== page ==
The Frugalista Life

Living my best frugal life.

Mermosa: Florida’s first (and only) Black woman-owned wine brand but not the last

Mermosa mersecco and flute glasses

Raise your hand if you look forward to drinking a lovely glass of wine after a long day or when you’re feeling fancy *raises hand*. When I drink wine, I feel like I’m GROWN grown. Per usual, the world of wine isn’t the most diverse but I think that’s slowly changing with more Black-owned wine brands and businesses being established. I remember when I came across Mermosa, I was so hype because 1) it’s Black woman-owned and 2) I knew instantly I’d enjoy everything.

Mermosa founder/”Head Mermaid” Desiree Noisette was a joy to talk to. Not only did we talk about Mermosa, we went on a bomb tangent about our family histories and Black folks in the wine industry.

You used your family’s history as a source of inspiration for Mermosa. Can you tell me about it and explain how you used Celestine’s spirit to drive you in your business?

Celestine was a Black woman who fell in love with a Frenchmen named Philippe Noisette. They got married in the late 1700s and came to Charleston, South Carolina, where Philippe claimed Celestine and their children as slaves. He petitioned South Carolina for their emancipation but was denied. He became a gardener, famous for introducing the Noisette rose. Eventually, he named an executor to his will. He told the executor to give the money from his estate to Celestine and sneak her and the kids up North to freedom. The executor agreed but Celestine said no. This is what I call her “Siren Song”: she convinces the executor to create a legal structure that allows herself and the kids to stay in Charleston as free people of color. Her kids carry on that song and petition the state again for freedom. They got full documented emancipation a couple years before the Civil War.

She had this amazing audacity and powerful voice that’s inspired me for many years. I first learned about her in the early-2000s when my cousin Peggy started doing family reunions. I’ve had this spirit within me I think is from Celestine. She’s been a huge inspiration to me. When I experience challenges, I think about what Celestine had to go through and what I face seems so much smaller.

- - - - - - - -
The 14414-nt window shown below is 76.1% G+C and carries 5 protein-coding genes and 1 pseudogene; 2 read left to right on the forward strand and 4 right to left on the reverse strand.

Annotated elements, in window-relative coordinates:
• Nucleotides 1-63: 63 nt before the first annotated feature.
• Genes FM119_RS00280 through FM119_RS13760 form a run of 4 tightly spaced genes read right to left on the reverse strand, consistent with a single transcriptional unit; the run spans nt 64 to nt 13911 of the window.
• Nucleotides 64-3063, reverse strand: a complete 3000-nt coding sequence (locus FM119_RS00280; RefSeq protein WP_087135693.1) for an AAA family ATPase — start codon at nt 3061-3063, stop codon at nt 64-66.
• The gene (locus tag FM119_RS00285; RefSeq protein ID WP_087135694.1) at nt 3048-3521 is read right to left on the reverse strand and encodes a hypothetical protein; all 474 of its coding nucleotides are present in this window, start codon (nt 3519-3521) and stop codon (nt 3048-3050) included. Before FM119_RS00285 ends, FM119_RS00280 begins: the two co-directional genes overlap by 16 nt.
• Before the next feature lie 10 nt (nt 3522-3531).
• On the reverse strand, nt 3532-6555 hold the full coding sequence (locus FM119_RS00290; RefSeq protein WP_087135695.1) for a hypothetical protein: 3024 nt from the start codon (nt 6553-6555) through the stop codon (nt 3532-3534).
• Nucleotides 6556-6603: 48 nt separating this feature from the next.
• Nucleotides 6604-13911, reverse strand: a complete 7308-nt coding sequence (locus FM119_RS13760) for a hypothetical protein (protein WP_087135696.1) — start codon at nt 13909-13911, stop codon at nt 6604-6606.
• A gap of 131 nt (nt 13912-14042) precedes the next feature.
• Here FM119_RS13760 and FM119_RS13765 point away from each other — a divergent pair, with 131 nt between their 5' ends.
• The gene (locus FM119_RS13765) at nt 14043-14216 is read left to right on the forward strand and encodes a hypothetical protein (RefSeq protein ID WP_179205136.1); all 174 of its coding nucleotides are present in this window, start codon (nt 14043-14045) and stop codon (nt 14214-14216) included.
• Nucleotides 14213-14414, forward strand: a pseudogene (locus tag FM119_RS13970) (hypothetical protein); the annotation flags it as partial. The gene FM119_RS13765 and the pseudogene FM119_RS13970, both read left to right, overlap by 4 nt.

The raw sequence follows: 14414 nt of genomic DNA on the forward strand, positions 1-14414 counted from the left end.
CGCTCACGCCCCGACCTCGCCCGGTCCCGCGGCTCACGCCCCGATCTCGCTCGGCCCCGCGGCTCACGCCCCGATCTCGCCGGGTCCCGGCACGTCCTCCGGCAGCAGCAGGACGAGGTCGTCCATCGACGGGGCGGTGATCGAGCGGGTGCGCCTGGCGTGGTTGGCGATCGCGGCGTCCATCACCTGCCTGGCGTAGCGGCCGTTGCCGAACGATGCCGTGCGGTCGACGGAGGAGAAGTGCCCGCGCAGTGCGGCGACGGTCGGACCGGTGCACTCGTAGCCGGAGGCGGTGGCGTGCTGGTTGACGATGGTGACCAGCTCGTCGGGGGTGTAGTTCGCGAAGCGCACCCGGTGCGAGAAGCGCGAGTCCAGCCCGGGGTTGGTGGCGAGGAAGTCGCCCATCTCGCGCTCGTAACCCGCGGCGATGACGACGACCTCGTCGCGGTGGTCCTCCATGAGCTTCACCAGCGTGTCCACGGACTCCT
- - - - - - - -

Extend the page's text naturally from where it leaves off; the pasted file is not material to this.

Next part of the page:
Before you created Mermosa, what did you do and what made you decide to switch careers?

I quit my job in construction law in 2012 because I got tired of the arguing or thinking about arguing. There are some wonderful things about practicing law but having that fire burning inside of me all the time wasn’t good for my health. That stress manifests physically.

Why did you decide to start Mermosa Wines? As one of the few Black women in the wine space, what kinds of challenges did you experience to get the business off the ground?

I started serving wine in my swimwear store Cerulean Blu (2012-2017) as a way to help people have fun. It’s usually for a woman during a swimwear fitting so we’d serve wine and share stories. People would start talking about their experiences in life; everyone would come together. I loved how wine seemed to connect people and build memories. Eventually, I thought the experience needed to be continued through wine and I had a great story to tell. I was also looking for a very specific flavor profile with a sparkling wine pre-mixed like your perfect mimosa. I figured I made some good ones at home so why not bottle them…turns out you can, it’s just very expensive.